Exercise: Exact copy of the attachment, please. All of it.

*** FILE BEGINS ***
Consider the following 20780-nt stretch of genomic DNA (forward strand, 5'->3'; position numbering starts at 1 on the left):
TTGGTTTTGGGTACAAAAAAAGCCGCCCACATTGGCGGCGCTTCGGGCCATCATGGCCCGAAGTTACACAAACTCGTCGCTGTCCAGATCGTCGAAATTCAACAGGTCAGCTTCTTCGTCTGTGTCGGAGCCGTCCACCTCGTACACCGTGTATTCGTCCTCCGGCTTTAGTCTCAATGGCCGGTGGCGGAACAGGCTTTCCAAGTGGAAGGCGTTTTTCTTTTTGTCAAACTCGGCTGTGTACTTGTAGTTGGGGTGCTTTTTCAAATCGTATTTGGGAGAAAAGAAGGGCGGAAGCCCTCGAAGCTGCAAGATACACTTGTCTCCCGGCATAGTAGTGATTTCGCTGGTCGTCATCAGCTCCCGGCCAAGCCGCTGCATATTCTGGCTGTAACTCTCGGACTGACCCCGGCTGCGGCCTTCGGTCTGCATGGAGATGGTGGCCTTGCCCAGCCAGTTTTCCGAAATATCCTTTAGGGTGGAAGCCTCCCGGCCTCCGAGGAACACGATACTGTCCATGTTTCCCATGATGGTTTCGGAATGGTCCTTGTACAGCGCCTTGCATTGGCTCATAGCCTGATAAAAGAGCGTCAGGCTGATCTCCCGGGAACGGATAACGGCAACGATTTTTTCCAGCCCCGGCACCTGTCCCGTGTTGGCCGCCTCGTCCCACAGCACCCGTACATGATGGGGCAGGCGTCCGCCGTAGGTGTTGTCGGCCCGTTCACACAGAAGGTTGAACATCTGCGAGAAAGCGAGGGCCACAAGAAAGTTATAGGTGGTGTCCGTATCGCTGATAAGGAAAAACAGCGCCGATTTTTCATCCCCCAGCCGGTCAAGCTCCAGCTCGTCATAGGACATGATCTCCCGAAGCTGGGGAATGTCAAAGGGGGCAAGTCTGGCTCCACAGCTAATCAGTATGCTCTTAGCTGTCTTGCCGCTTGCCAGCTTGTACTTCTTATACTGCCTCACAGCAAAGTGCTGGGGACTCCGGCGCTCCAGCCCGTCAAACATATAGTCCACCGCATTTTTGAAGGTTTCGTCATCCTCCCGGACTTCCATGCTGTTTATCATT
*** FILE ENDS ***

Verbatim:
Consider the following 20780-nt stretch of genomic DNA (forward strand, 5'->3'; position numbering starts at 1 on the left):
TTGGTTTTGGGTACAAAAAAAGCCGCCCACATTGGCGGCGCTTCGGGCCATCATGGCCCGAAGTTACACAAACTCGTCGCTGTCCAGATCGTCGAAATTCAACAGGTCAGCTTCTTCGTCTGTGTCGGAGCCGTCCACCTCGTACACCGTGTATTCGTCCTCCGGCTTTAGTCTCAATGGCCGGTGGCGGAACAGGCTTTCCAAGTGGAAGGCGTTTTTCTTTTTGTCAAACTCGGCTGTGTACTTGTAGTTGGGGTGCTTTTTCAAATCGTATTTGGGAGAAAAGAAGGGCGGAAGCCCTCGAAGCTGCAAGATACACTTGTCTCCCGGCATAGTAGTGATTTCGCTGGTCGTCATCAGCTCCCGGCCAAGCCGCTGCATATTCTGGCTGTAACTCTCGGACTGACCCCGGCTGCGGCCTTCGGTCTGCATGGAGATGGTGGCCTTGCCCAGCCAGTTTTCCGAAATATCCTTTAGGGTGGAAGCCTCCCGGCCTCCGAGGAACACGATACTGTCCATGTTTCCCATGATGGTTTCGGAATGGTCCTTGTACAGCGCCTTGCATTGGCTCATAGCCTGATAAAAGAGCGTCAGGCTGATCTCCCGGGAACGGATAACGGCAACGATTTTTTCCAGCCCCGGCACCTGTCCCGTGTTGGCCGCCTCGTCCCACAGCACCCGTACATGATGGGGCAGGCGTCCGCCGTAGGTGTTGTCGGCCCGTTCACACAGAAGGTTGAACATCTGCGAGAAAGCGAGGGCCACAAGAAAGTTATAGGTGGTGTCCGTATCGCTGATAAGGAAAAACAGCGCCGATTTTTCATCCCCCAGCCGGTCAAGCTCCAGCTCGTCATAGGACATGATCTCCCGAAGCTGGGGAATGTCAAAGGGGGCAAGTCTGGCTCCACAGCTAATCAGTATGCTCTTAGCTGTCTTGCCGCTTGCCAGCTTGTACTTCTTATACTGCCTCACAGCAAAGTGCTGGGGACTCCGGCGCTCCAGCCCGTCAAACATATAGTCCACCGCATTTTTGAAGGTTTCGTCATCCTCCCGGACTTCCATGCTGTTTATCATT